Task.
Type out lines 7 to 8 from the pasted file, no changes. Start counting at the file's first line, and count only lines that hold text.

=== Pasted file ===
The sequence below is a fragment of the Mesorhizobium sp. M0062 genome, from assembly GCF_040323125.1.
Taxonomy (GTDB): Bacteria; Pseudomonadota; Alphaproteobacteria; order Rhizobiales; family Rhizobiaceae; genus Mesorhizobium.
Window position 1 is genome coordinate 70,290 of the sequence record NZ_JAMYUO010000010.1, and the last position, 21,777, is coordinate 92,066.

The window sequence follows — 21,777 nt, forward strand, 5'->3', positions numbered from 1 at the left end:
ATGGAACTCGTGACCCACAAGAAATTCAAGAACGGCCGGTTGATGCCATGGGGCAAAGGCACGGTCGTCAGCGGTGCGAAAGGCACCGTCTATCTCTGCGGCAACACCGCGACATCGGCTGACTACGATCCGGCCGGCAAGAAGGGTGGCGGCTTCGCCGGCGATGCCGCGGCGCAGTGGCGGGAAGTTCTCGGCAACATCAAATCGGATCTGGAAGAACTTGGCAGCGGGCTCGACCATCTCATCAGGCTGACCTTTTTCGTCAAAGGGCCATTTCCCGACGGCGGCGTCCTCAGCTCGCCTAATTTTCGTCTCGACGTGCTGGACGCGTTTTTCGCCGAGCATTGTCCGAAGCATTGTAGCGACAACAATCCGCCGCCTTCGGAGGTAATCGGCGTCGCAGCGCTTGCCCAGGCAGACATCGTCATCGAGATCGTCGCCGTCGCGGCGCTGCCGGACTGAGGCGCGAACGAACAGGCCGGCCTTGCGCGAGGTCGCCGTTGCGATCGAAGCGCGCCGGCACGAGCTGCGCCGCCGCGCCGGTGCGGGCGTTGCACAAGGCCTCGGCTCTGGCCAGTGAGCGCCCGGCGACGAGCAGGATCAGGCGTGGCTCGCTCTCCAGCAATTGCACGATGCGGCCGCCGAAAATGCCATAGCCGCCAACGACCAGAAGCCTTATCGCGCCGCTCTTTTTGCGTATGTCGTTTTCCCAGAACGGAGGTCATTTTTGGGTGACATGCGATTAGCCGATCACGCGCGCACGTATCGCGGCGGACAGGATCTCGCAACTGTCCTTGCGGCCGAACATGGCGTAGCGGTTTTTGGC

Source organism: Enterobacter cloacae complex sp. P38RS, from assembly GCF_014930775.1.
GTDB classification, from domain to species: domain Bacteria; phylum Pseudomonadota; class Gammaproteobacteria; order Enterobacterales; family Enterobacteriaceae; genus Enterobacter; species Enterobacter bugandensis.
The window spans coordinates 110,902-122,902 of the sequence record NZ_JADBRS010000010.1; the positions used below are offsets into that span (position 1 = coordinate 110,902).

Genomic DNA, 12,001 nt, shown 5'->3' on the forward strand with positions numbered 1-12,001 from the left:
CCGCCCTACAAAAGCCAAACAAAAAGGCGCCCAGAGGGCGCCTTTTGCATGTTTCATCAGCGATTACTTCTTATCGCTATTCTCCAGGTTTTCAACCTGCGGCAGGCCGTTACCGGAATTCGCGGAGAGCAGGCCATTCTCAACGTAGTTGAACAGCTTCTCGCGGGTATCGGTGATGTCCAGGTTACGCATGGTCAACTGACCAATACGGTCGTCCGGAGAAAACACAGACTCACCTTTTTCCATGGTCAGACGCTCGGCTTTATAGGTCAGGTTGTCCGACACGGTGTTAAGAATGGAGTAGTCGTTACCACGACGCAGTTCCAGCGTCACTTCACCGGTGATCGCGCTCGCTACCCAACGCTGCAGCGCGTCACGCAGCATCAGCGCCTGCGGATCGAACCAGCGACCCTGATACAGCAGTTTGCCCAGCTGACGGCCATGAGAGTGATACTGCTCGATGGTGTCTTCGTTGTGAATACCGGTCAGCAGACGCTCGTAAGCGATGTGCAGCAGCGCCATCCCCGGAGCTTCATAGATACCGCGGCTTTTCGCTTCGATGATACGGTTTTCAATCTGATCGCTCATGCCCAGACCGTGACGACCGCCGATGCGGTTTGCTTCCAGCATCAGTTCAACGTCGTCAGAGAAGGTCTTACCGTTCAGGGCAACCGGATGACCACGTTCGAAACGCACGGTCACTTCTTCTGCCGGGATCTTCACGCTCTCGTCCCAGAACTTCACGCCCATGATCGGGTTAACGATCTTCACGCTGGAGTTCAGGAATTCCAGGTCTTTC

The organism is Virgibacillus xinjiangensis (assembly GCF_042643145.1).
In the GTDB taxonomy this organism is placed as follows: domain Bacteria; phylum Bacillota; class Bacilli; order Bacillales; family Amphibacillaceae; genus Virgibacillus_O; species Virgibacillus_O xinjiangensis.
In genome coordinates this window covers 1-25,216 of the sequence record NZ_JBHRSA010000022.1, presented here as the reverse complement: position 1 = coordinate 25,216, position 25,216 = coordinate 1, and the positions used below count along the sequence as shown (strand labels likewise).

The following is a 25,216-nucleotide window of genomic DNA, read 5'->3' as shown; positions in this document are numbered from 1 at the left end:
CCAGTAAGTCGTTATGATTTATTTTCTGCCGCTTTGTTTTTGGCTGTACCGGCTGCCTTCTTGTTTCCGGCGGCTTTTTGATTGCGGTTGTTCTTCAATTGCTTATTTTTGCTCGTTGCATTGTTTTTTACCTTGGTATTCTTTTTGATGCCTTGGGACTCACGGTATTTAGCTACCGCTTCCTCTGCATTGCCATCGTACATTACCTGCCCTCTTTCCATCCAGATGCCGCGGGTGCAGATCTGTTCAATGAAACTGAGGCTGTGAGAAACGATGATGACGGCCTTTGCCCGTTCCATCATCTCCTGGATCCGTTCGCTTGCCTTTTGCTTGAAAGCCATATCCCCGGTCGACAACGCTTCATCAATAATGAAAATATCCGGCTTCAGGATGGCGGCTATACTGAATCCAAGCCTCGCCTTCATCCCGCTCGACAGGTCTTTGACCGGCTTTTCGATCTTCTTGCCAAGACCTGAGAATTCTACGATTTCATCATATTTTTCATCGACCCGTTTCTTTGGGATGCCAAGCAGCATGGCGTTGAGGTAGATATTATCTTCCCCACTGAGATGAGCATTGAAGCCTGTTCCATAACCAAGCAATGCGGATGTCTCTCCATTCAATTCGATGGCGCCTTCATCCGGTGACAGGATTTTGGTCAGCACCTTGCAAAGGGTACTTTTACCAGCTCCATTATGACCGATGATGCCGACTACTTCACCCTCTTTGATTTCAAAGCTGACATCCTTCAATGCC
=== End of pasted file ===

GTDB classification, from domain to species: domain Bacteria; phylum Pseudomonadota; class Gammaproteobacteria; order Enterobacterales; family Enterobacteriaceae; genus Enterobacter; species Enterobacter bugandensis.
The window spans coordinates 110,902-122,902 of the sequence record NZ_JADBRS010000010.1; the positions used below are offsets into that span (position 1 = coordinate 110,902).